Overall, the President's fiscal year 2003 budget for HHS provides more than $16 billion for disease prevention programs and research for children and adults. It also provides record-level funding for USDA's Special Supplemental Nutrition Program for Women, Infants and Children (WIC), as well as increased funding for other child nutrition programs. Last year, USDA provided more than $7 billion for activities to directly support consumption of fruits and vegetables by children and low-income families.
For more information on the HealthierUS Initiative, and for information on children's health, visit and . For details on the "VERB: It's What You Do" Youth Media campaign, go to . More information on USDA's nutrition programs can be found at .
FY 2002 FANRP Competitive Grants and Cooperative Agreement
University of California at Berkeley, Berkeley, $399,943 -- Using data gathered from the largest long-term study of black adolescent females, this study will examine the relationship between patterns of dietary intakes based on food groupings and weight outcomes at three stages of adolescence.
Health Systems Research, Inc., Washington, DC, $291,052 -- This study identifies state-level efforts to support coordination between WIC programs and primary care services that are provided through Medicaid managed care.
The George Washington University, Washington, DC, $149,994 -- This study will examine food adequacy and other basic measures of well being among current and former welfare recipients in South Carolina’s Family Independence program. It will also examine patterns of food stamp use and other types of in-kind assistance.
Medical College of Georgia (MCG) Research Institute, Inc., Augusta, GA, $180,000 -- The goal of this project is to help improve dietary assessment methods by better understanding how children make mistakes when asked to recall their food intake.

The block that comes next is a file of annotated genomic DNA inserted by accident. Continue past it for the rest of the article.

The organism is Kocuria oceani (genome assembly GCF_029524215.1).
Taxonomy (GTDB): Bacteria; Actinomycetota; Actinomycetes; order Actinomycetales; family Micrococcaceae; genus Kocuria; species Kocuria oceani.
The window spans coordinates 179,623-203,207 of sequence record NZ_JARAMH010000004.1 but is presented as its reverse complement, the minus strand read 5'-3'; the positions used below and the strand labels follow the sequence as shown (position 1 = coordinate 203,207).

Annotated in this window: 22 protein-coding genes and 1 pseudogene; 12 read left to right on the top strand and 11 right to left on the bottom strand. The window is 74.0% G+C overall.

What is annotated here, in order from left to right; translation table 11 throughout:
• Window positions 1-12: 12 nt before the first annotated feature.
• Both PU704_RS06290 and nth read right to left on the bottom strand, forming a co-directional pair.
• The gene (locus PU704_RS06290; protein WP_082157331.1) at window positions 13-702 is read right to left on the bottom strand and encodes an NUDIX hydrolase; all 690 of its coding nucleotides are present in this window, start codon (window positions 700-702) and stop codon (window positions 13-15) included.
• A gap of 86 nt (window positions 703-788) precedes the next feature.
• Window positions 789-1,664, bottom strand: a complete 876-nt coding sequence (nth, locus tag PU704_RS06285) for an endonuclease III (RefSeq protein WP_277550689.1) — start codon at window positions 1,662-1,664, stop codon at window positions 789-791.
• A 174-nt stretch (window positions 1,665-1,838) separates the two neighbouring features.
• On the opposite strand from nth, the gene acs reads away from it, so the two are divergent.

Boston Medical Center, Boston, MA, $214,768 -- This study will identify whether food-insecure children are more likely than food-secure children are to exhibit social behavior problems or poor academic achievement using data on kindergarten and first grade students.
Tufts University, Boston, MA, $228,250 -- This study will examine trends in associations between obesity and eating patterns and the relative strength of the associations for different age groups.
Abt Associates, Inc., Cambridge, MA, $245,143— This project will examine the trends and composition of Food Stamp Program (FSP) administrative costs of determining household eligibility.
Mathematica Policy Research, Inc., Princeton, NJ, $149,747 -- The study will address three research questions that address innovative practices in local WIC programs, circumstances behind implementation, and if they are applicable in other areas.
Mathematica Policy Research, Inc., Princeton, NJ, $248,229 -- This project will examine how the new options and waivers aimed at increasing access to the Food Stamp Program are being implemented and assess their effects on participation, program operations and costs.
Baylor College of Medicine, Houston, TX, $150,000 -- This project will identify eating pattern typologies associated with diet quality in young adults and examine the linkages between the identified eating pattern typologies and socioeconomic, demographic and lifestyle characteristics as well as the associations among eating patterns, overall diet quality and obesity.
Baylor College of Medicine, Houston, TX, $179,396 -- The goal of this project is to document middle school students' consumption of meals provided by the National School Lunch Program, snack bars and vending machines; weight status; and lunch consumption of fat, total energy and fruits and vegetables.
University of Wisconsin at Madison, Madison, WI, $100,000 -- This study will investigate the relationship between household and community food security by analyzing inter-state variations between New York and Wisconsin in USDA measures of food insecurity.